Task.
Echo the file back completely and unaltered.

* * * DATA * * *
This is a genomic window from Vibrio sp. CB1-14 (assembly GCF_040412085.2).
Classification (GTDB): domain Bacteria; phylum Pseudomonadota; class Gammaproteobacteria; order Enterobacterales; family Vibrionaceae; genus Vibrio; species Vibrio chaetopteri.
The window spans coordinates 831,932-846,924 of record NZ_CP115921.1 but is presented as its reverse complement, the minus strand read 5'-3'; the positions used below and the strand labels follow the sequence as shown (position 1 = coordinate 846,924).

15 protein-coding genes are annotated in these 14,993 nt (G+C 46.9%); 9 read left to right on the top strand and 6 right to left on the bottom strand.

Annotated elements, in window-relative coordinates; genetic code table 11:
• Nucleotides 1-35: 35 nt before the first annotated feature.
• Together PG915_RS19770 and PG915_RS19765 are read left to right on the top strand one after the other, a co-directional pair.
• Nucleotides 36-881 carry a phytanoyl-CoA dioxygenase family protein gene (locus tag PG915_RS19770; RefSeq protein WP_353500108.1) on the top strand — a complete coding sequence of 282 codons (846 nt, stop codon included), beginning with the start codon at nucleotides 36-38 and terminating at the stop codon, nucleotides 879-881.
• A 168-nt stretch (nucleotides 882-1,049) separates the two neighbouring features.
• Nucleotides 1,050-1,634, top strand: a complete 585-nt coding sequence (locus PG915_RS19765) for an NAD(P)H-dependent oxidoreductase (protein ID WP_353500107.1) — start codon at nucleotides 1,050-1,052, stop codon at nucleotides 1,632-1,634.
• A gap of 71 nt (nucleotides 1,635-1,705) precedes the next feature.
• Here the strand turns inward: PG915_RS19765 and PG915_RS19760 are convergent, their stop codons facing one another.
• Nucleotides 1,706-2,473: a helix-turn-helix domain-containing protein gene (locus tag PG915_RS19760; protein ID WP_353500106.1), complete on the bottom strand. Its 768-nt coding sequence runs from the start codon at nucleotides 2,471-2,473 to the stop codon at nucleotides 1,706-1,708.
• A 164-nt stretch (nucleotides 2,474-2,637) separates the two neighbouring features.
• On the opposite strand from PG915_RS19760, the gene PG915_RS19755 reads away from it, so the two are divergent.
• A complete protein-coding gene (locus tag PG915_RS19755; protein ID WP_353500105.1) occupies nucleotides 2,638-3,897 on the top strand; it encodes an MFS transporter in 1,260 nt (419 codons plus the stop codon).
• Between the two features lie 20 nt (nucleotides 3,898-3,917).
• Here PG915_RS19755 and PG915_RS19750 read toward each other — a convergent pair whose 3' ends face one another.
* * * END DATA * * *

This is a genomic window from Vibrio sp. CB1-14 (assembly GCF_040412085.2).
Classification (GTDB): domain Bacteria; phylum Pseudomonadota; class Gammaproteobacteria; order Enterobacterales; family Vibrionaceae; genus Vibrio; species Vibrio chaetopteri.
The window spans coordinates 831,932-846,924 of record NZ_CP115921.1 but is presented as its reverse complement, the minus strand read 5'-3'; the positions used below and the strand labels follow the sequence as shown (position 1 = coordinate 846,924).

15 protein-coding genes are annotated in these 14,993 nt (G+C 46.9%); 9 read left to right on the top strand and 6 right to left on the bottom strand.

Annotated elements, in window-relative coordinates; genetic code table 11:
• Nucleotides 1-35: 35 nt before the first annotated feature.
• Together PG915_RS19770 and PG915_RS19765 are read left to right on the top strand one after the other, a co-directional pair.
• Nucleotides 36-881 carry a phytanoyl-CoA dioxygenase family protein gene (locus tag PG915_RS19770; RefSeq protein WP_353500108.1) on the top strand — a complete coding sequence of 282 codons (846 nt, stop codon included), beginning with the start codon at nucleotides 36-38 and terminating at the stop codon, nucleotides 879-881.
• A 168-nt stretch (nucleotides 882-1,049) separates the two neighbouring features.
• Nucleotides 1,050-1,634, top strand: a complete 585-nt coding sequence (locus PG915_RS19765) for an NAD(P)H-dependent oxidoreductase (protein ID WP_353500107.1) — start codon at nucleotides 1,050-1,052, stop codon at nucleotides 1,632-1,634.
• A gap of 71 nt (nucleotides 1,635-1,705) precedes the next feature.
• Here the strand turns inward: PG915_RS19765 and PG915_RS19760 are convergent, their stop codons facing one another.
• Nucleotides 1,706-2,473: a helix-turn-helix domain-containing protein gene (locus tag PG915_RS19760; protein ID WP_353500106.1), complete on the bottom strand. Its 768-nt coding sequence runs from the start codon at nucleotides 2,471-2,473 to the stop codon at nucleotides 1,706-1,708.
• A 164-nt stretch (nucleotides 2,474-2,637) separates the two neighbouring features.
• On the opposite strand from PG915_RS19760, the gene PG915_RS19755 reads away from it, so the two are divergent.
• A complete protein-coding gene (locus tag PG915_RS19755; protein ID WP_353500105.1) occupies nucleotides 2,638-3,897 on the top strand; it encodes an MFS transporter in 1,260 nt (419 codons plus the stop codon).
• Between the two features lie 20 nt (nucleotides 3,898-3,917).
• Here PG915_RS19755 and PG915_RS19750 read toward each other — a convergent pair whose 3' ends face one another.